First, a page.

School plans outlined
School plans outlined
By JILL DENNING GACKLE
A diverse group – from young to seniors, from teachers to former board members – turned out Monday evening to learn more about the Nov. 13 bond election to remodel and build on the two Garrison schools.
Principals Shelly Fuller and Jim Upgren outlined the $9 million plans and gave their take on the impact to students.
• Four additional classrooms to accommodate growing population and additional services.
“For next year I don’t have enough classrooms for two sections of every grade, which I’m anticipating I will need.” (Preschool classroom, sporting 43 students every day, is a new classroom added in the past few years.) She continued: “Little kids do take up a lot of room, even though they are little.”
• Better use of the gym because of less lunches eaten at the elementary school. “Elementary schedule runs slave to the high school schedule; the high school schedule runs slave to the elementary schedule.” • Music and band need their own space instead of being shuffled to available areas or sharing with other classrooms.
• Restrooms. “We have more kids. We don’t have very many restrooms. Unisex bathrooms are common.”
• Storage. “ I can’t imagine building a house without storage. We are in a house without storage.” She explained that students are easily distracted by cluttered, unorganized rooms.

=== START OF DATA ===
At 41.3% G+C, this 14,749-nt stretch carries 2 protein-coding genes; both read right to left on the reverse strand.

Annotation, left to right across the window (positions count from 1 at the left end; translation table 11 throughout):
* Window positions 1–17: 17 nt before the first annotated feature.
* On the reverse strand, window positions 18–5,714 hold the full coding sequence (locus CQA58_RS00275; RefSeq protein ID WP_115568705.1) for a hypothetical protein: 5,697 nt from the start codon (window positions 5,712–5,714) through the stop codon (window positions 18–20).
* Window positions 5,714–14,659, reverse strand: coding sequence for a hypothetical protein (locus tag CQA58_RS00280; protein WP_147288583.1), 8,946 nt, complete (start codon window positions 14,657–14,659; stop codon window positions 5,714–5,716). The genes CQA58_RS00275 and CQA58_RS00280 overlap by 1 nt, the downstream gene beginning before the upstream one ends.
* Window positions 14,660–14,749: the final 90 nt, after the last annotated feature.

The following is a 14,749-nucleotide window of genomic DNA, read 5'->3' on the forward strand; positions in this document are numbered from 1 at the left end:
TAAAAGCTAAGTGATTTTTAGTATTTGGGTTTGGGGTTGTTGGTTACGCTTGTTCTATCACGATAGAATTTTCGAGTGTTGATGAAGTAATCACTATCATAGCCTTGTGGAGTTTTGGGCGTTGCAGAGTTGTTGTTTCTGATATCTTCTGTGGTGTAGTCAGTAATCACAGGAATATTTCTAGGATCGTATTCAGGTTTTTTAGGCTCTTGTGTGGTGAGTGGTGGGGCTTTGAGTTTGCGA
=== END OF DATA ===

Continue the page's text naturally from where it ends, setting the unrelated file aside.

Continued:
High School Highlights
• “I feel we need to have our own cafeteria at the high school.” He said it’s a distraction to the 190 elementary students who eat lunch to have 150 high school students coming through. “The elementary students deserve to be able to learn in a nice, quiet environment.”
Travel time to get students bused back and from the high school to the elementary school is a time waster and makes for rushed lunches. He said 8-10 minutes to eat is not unusual.
It was explained that a multi-purpose room at the high school would serve as a lunchroom, general meeting space and possible phy-ed area when the gym is unavailable.
• Ag classroom and shop. He said the strong FFA program needs the environment to promote it. “I believe we need to continue promoting that and by having an updated ag shop, that would be the way to do that.” Superintendent Steve Brannan later added, “The participation is outstanding. Our ag shop is an embarrassment.”